• For COVID-19 pneumonia, reportedly speeds clinical improvement and viral clearance.3
  • Clinical trials are planned on the use of chloroquine to prevent COVID-19 in healthcare workers.
  • See www.clinicaltrials.gov for regimens being studied.

Dosing

  • The FDA is suggesting, for patients weighing ≥50 kg, a chloroquine phosphate dose of 1 g on day one, followed by 500 mg once daily for four to seven days.4 U.S. providers can request chloroquine through their local health department (EUA) for hospitalized patients unable to participate in a clinical trial.4
  • Additional dosing regimens from International consensus documents from around the world include:
  • chloroquine phosphate 500 mg twice daily for ten days for COVID-19 pneumonia.6
    • chloroquine phosphate 500 mg twice daily for ten days for patients with mild symptoms plus comorbidities, or more severe disease. The duration can be reduced to five days or extended to 20 days, depending on clinical severity.6
    • chloroquine base 600 mg x 1, then 300 mg 12 hours later, then 300 mg twice daily on days two through five for intensive care patients or patients requiring hospital admission and oxygen.6 (The five-day duration was chosen to minimize adverse effects, giving consideration to chloroquine’s long half-life [~30 hours]).6

Safety

  • Due to the risk of arrhythmias, the FDA recommends against chloroquine use for COVID-19 outside of the hospital setting or a clinical trial.53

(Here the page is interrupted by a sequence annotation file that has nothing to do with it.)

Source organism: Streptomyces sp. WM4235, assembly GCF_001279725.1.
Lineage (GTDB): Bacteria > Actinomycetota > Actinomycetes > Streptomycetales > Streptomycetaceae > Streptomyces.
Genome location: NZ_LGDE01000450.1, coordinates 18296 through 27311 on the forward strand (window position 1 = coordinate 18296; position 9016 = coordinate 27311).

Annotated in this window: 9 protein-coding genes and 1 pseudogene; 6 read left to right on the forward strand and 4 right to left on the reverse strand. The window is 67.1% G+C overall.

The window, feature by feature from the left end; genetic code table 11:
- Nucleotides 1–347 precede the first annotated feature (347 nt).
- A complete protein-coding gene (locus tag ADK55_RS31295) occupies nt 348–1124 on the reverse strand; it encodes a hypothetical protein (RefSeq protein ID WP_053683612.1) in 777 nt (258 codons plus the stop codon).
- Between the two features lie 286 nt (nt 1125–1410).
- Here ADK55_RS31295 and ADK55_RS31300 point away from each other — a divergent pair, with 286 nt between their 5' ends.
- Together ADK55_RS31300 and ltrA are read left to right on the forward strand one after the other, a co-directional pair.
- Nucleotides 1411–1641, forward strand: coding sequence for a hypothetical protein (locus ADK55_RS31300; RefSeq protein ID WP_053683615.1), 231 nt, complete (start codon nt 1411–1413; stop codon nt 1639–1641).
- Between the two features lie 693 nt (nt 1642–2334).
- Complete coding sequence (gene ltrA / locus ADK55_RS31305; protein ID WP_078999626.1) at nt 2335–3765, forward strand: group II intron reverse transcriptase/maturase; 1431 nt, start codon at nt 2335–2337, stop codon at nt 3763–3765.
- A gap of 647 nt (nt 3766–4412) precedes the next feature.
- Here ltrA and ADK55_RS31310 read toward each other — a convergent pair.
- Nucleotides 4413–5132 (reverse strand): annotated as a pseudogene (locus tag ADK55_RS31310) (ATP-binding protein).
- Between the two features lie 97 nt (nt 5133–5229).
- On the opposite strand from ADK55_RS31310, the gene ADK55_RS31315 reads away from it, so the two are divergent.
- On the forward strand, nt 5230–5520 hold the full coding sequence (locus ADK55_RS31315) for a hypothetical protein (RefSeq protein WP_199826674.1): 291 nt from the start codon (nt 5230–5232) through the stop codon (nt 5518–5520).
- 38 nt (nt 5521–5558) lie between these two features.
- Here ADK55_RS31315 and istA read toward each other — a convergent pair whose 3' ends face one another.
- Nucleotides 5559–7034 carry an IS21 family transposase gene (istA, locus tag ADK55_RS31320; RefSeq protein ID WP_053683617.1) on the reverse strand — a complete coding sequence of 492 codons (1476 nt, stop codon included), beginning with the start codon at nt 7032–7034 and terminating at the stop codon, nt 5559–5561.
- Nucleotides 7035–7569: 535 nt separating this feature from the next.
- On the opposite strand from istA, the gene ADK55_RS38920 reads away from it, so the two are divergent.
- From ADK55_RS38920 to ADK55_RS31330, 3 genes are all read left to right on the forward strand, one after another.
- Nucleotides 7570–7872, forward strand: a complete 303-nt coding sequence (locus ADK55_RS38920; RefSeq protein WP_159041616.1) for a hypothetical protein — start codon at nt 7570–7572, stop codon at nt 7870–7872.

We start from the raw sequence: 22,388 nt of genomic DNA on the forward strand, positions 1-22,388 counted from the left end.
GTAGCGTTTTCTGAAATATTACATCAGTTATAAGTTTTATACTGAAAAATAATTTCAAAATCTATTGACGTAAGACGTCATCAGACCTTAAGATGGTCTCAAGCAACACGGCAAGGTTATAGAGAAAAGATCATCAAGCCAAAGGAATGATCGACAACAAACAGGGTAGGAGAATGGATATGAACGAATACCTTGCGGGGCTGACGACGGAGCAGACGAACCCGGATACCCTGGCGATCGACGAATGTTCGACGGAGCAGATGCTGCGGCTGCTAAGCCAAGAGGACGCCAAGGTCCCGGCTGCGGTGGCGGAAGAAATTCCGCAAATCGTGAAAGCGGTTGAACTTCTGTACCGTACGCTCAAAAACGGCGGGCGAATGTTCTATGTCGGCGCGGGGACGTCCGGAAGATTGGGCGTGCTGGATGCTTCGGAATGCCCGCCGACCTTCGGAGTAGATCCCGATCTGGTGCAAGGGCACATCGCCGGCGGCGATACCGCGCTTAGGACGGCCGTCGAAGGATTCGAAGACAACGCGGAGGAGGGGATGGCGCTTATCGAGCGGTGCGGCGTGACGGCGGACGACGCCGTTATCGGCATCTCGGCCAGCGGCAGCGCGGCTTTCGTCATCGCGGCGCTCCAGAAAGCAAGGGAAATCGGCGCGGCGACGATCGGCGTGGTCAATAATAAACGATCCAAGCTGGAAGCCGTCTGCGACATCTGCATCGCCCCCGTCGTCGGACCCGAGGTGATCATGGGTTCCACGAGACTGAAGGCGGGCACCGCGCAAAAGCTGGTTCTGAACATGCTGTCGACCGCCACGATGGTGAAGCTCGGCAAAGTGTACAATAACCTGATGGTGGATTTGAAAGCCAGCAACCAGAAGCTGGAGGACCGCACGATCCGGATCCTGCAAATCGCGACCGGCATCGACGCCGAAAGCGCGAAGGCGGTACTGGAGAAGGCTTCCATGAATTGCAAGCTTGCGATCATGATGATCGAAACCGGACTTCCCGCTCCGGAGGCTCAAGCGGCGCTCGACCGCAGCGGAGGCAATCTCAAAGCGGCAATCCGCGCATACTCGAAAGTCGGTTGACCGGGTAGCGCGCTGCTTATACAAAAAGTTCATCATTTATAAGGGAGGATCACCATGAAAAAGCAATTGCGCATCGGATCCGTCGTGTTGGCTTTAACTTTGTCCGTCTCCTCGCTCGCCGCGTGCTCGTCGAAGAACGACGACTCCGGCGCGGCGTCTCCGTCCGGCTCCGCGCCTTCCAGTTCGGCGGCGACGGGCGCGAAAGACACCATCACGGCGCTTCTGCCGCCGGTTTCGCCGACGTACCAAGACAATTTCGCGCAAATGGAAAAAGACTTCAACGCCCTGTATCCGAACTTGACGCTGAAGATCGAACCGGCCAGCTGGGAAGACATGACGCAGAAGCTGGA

• A fact sheet on chloroquine for COVID-19 is available from the FDA (https://www.fda.gov/media/136535/download).
  • Adverse effects are not well-characterized at the doses studied for COVID-19. In general, potential adverse effects include: gastrointestinal side effects (take with food or milk), headache, hypoglycemia, QT prolongation and other conduction disturbances (especially with hypokalemia, hypomagnesemia, or heart disease), cardiomyopathy, myopathy, movement disorders, neurotoxicity, ocular toxicity, ototoxicity, anemia, thrombocytopenia, neutropenia, bone marrow suppression, serious dermatologic reactions, and psoriasis flare.4,27 Monitor electrolytes, glucose, complete blood count, electrocardiogram, baseline renal and hepatic function, knee and ankle reflexes, vision, and mental status.4,6,27
  • A Brazilian study of chloroquine phosphate 600 mg twice daily vs 450 mg twice daily stopped the high-dose arm due to higher instance of QT prolongation >500 milliseconds (18.9% vs 11.1%) and mortality (39% vs 15%).41 All patients received azithromycin.41
  • When used with azithromycin (and other QT-prolonging medications), QT prolongation is of increased concern.2,6

Colchicine

Based on its anti-inflammatory effect, there is interest in using colchicine to alter the clinical course of COVID-19 in both inpatients and higher-risk outpatients.

Clinical trials are underway. See www.clinicaltrials.gov for more information.

Keep in mind colchicine’s toxicities and drug interactions. See our chart, Colchicine Dosing and Interactions, for details.

Convalescent Plasma (COVID-19)

No large studies have been published, but small case series in patients hospitalized with severe COVID-19 show promise (e.g., defervescence, radiographic improvement, improved oxygen support requirements, viral clearance, improved clinical condition).62-64 It appears well-tolerated.62-64 Concerns include allergic reaction, viral infection, and increased clotting risk.70,71